). Whether that amounts to a sexual harm is …
Until you have used a sieve to find the finger bones of a newborn baby in ploughsoil it is hard to explain how small they are – Timothy Taylor, The Buried Soul – How Humans Invented Death, 2002.
There are many dimensions of human behavior, and quite a few of them are unpleasant or inconceivable to modern, western eyes. One stares repulsed or uncomprehendingly at acts that likely would have been much more commonplace across cultures throughout our history. Consider the mourning practices of the Gebusi forager-horticulturalists of New Guinea. Anthropologist Bruce Knauft recounts the aftermath of the death of a man named Dugawe;
The following morning, Dugawe’s body was grossly bloated. His swollen limbs oozed corpse fluid, and his peeling skin exposed putrid yellowgreen flesh. His belly and even his genitals had swelled with the gases of decomposition. The stench was unforgettable; it burned up my nose, down my throat, and into my brain. Equally powerful were the actions of Dugawe’s female kin. With unearthly sobs, they draped themselves physically over the corpse, lovingly massaged its slime, and drew back its skin. They rubbed their arms and legs with the ooze of the body. Corpse fluid on one’s skin is a tangible sign of grief, of physical as well as emotional connection to the deceased—making one’s own body like the corpse. Seeing this, Dugawe’s departing soul was said to know how much they cared for him and ease his anger at having died, at least a little (Knauft, 51).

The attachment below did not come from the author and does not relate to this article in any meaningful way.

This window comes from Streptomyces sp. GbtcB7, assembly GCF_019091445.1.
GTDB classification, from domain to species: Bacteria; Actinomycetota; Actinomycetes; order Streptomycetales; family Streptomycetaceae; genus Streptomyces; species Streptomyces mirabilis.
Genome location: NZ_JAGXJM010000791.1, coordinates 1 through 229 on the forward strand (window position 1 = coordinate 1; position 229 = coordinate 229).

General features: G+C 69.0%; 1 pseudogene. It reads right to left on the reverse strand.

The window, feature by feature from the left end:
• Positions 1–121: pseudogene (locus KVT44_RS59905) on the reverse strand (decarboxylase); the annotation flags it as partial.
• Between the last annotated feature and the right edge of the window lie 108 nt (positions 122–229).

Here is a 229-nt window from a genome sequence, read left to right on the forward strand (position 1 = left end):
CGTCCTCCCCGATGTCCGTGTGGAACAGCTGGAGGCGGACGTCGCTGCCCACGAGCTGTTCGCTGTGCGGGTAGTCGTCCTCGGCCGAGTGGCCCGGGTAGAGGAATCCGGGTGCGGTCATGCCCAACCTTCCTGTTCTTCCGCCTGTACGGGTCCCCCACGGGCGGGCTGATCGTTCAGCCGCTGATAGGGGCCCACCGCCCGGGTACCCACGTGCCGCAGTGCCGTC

Knauft describes his own reaction to viewing this behavior; “Prior to fieldwork, the only dead body I had seen was the sedate face of a friend of my parents at an open-casket funeral. Now I was shocked and repulsed by the events surrounding Dugawe’s death. It seemed hideous that his corpse was allowed to decay and that our women friends wallowed in its stench.”
The Gebusi also previously had a practice of killing, cooking, and eating those suspected of committing sorcery. Knauft tells the story of a woman named Mokoyl, who was killed after being accused of sorcery, “Her body was summarily buried in the forest, but villagers from another settlement, knowing she had been killed as a sorceress, dug up and cooked and ate parts of the body before it decomposed. In doing so, they indicated their own support for the killing.”